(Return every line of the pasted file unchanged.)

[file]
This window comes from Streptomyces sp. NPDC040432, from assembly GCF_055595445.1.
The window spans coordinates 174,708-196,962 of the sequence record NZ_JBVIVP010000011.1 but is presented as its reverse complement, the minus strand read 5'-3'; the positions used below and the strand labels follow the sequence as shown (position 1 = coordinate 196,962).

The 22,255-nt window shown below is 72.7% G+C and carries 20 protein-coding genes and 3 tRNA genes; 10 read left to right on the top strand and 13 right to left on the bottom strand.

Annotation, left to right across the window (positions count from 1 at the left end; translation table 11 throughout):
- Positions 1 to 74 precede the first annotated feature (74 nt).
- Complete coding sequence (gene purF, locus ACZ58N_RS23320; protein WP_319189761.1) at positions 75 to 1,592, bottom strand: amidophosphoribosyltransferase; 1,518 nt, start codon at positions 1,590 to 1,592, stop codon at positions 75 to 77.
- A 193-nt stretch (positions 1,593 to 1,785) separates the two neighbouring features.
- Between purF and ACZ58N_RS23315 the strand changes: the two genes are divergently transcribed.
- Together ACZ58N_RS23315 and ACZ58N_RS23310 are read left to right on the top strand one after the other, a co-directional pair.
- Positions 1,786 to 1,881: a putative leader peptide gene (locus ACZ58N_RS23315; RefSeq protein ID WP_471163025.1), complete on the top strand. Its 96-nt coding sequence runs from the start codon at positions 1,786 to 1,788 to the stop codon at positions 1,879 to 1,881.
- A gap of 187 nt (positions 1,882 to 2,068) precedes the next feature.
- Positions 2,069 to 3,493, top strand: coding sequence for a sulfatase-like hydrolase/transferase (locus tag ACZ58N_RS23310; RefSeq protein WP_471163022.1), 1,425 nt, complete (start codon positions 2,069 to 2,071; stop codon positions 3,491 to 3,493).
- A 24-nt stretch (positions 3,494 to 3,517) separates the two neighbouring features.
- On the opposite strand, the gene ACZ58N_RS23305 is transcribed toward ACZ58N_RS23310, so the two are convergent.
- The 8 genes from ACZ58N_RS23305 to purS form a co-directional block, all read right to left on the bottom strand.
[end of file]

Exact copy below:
This window comes from Streptomyces sp. NPDC040432, from assembly GCF_055595445.1.
The window spans coordinates 174,708-196,962 of the sequence record NZ_JBVIVP010000011.1 but is presented as its reverse complement, the minus strand read 5'-3'; the positions used below and the strand labels follow the sequence as shown (position 1 = coordinate 196,962).

The 22,255-nt window shown below is 72.7% G+C and carries 20 protein-coding genes and 3 tRNA genes; 10 read left to right on the top strand and 13 right to left on the bottom strand.

Annotation, left to right across the window (positions count from 1 at the left end; translation table 11 throughout):
- Positions 1 to 74 precede the first annotated feature (74 nt).
- Complete coding sequence (gene purF, locus ACZ58N_RS23320; protein WP_319189761.1) at positions 75 to 1,592, bottom strand: amidophosphoribosyltransferase; 1,518 nt, start codon at positions 1,590 to 1,592, stop codon at positions 75 to 77.
- A 193-nt stretch (positions 1,593 to 1,785) separates the two neighbouring features.
- Between purF and ACZ58N_RS23315 the strand changes: the two genes are divergently transcribed.
- Together ACZ58N_RS23315 and ACZ58N_RS23310 are read left to right on the top strand one after the other, a co-directional pair.
- Positions 1,786 to 1,881: a putative leader peptide gene (locus ACZ58N_RS23315; RefSeq protein ID WP_471163025.1), complete on the top strand. Its 96-nt coding sequence runs from the start codon at positions 1,786 to 1,788 to the stop codon at positions 1,879 to 1,881.
- A gap of 187 nt (positions 1,882 to 2,068) precedes the next feature.
- Positions 2,069 to 3,493, top strand: coding sequence for a sulfatase-like hydrolase/transferase (locus tag ACZ58N_RS23310; RefSeq protein WP_471163022.1), 1,425 nt, complete (start codon positions 2,069 to 2,071; stop codon positions 3,491 to 3,493).
- A 24-nt stretch (positions 3,494 to 3,517) separates the two neighbouring features.
- On the opposite strand, the gene ACZ58N_RS23305 is transcribed toward ACZ58N_RS23310, so the two are convergent.
- The 8 genes from ACZ58N_RS23305 to purS form a co-directional block, all read right to left on the bottom strand.